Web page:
By: Jeeya Parasbhai Khavadia, SFU Student
I dreamed of becoming a professional tennis player when I was young. And no, I’m not a professional at this age, nor do I still compete at that level. But if I could go back and make a different decision that may have changed that outcome, I would. I started out at a tennis academy when I was six after my father, who was a tennis enthusiast, convinced me to give it a shot. There were three levels at the academy: beginner, intermediate, and advanced. I was assigned to the beginner rank, where I met my best friend from school.
It wasn’t long before I developed an infatuation with the sport. I’m not sure why — it could have been the coach, my teammates, or my best friend from school. Whatever it was, it made me attend every class without fail. The more I went, the more matches I won, and the faster my coach took notice.
After a few years, I had become good enough that my coach thought I was ready to compete in the advanced category, completely skipping the intermediate competition. That’s when things began to change. I was 10-years-old at the time, and everyone in the advanced level was at least five years my senior. They had their own group of friends with people their age. I began to feel a little lonely. I had lost all of my academy friends. Everyone I had become close with was still at the beginner level, and my best friend from school dropped the sport altogether.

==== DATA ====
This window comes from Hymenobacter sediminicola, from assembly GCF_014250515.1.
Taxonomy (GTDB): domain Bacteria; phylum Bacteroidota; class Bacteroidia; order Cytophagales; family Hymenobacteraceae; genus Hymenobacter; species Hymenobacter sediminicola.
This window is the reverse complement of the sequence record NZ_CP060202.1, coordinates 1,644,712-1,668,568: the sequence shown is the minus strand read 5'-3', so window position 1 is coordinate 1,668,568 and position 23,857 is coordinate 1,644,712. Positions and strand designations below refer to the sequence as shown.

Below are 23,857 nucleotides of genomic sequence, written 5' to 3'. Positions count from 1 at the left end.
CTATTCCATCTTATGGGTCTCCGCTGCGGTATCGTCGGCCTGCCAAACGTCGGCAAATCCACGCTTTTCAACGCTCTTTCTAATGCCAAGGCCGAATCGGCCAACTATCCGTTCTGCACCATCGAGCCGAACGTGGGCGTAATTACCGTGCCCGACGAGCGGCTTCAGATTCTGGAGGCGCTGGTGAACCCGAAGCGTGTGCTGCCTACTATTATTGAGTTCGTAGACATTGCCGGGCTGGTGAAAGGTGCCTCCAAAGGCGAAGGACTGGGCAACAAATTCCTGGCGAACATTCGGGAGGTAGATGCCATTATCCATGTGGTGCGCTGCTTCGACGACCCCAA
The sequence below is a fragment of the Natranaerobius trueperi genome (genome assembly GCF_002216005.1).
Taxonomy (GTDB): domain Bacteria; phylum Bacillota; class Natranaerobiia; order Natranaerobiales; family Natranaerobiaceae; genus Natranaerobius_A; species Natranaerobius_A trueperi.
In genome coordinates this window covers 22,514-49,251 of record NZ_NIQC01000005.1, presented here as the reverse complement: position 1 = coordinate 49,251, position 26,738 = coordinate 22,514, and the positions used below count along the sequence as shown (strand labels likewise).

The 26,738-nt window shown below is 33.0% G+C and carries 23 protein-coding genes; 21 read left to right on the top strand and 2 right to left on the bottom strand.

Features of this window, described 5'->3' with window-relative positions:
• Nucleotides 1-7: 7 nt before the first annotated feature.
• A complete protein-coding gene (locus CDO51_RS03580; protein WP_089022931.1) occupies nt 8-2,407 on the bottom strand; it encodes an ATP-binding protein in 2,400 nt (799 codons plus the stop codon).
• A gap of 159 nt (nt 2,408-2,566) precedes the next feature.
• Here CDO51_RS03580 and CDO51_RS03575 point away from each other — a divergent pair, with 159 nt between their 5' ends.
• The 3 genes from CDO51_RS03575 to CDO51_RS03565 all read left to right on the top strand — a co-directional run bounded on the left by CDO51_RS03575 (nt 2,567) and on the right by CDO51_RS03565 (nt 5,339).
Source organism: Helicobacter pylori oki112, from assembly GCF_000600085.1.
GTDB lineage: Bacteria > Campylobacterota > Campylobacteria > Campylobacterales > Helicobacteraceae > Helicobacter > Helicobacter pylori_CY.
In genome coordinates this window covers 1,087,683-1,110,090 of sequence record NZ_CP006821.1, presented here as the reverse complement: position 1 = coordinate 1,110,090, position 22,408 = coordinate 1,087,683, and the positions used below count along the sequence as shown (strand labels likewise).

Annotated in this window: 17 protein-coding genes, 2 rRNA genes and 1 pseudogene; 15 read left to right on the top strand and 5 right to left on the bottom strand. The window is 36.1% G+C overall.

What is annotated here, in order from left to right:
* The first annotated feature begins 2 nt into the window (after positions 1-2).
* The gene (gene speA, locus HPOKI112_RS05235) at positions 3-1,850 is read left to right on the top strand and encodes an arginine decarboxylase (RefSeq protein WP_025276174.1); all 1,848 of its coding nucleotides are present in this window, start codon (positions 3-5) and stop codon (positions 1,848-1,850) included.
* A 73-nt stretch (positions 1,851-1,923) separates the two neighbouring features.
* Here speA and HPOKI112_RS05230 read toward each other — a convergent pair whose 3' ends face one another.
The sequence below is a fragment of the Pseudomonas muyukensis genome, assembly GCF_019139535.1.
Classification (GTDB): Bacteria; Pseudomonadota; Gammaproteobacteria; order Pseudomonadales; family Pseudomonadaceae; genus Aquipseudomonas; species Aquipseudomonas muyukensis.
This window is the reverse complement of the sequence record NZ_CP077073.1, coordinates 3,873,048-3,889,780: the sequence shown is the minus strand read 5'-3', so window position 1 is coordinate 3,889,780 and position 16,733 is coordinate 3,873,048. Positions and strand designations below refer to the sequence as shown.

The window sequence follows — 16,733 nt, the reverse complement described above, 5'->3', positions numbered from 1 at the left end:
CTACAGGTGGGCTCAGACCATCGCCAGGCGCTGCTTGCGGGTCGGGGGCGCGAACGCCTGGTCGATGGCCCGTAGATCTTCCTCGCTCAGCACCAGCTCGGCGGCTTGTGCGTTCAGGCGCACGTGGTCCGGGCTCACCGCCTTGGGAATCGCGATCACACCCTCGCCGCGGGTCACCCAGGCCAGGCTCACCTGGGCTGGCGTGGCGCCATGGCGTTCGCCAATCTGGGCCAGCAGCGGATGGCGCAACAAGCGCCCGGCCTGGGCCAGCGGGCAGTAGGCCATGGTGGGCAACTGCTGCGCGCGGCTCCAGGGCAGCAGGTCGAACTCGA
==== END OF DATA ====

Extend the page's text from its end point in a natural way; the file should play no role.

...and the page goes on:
I felt so lonely that I stopped going to tennis classes on a regular basis. Without as many practices, I began to lose my grip and knowledge of the sport I had been playing for four years. When I did attend sessions, I had been away for too long and I couldn’t keep up with the more advanced players, missing shots that came my way.
From then on, I began to lose interest in the game. I was no longer the emphatic tennis player who participated in every match and couldn’t wait to attend classes. Back then, I thought my situation would never change: that I would feel this way about tennis for the rest of my life. Back then, I was a little girl who had lost all hope, sobbed uncontrollably, and eventually left the sport.
Now that I’m older and can reflect back on my experience, I realize it was a mistake to walk away from tennis. I can’t help but think that I would have been a professional by now. While I can’t change the past, I didn’t let my disappointment of not reaching professional status stop me from returning to the sport I still love. I’ve joined a new tennis academy, and I attend it daily. It’s become my favourite part of the day.
It’s so important to remember that setbacks and difficulties are a normal part of the journey. When faced with obstacles and difficulties, it’s easy to become discouraged. But it’s critical to view mistakes as opportunities for growth and learning, as every end marks a new beginning.
This can be made easier by a support system of friends or family who can help you see things from a different angle, and offer support when the challenge feels too big. If you don’t have that support in place, you do have yourself. In those times, I like to think of the same girl who quit tennis. I think of what she needed, and I become that for myself. Instilling myself with the confidence, bravery, and encouragement she never had.
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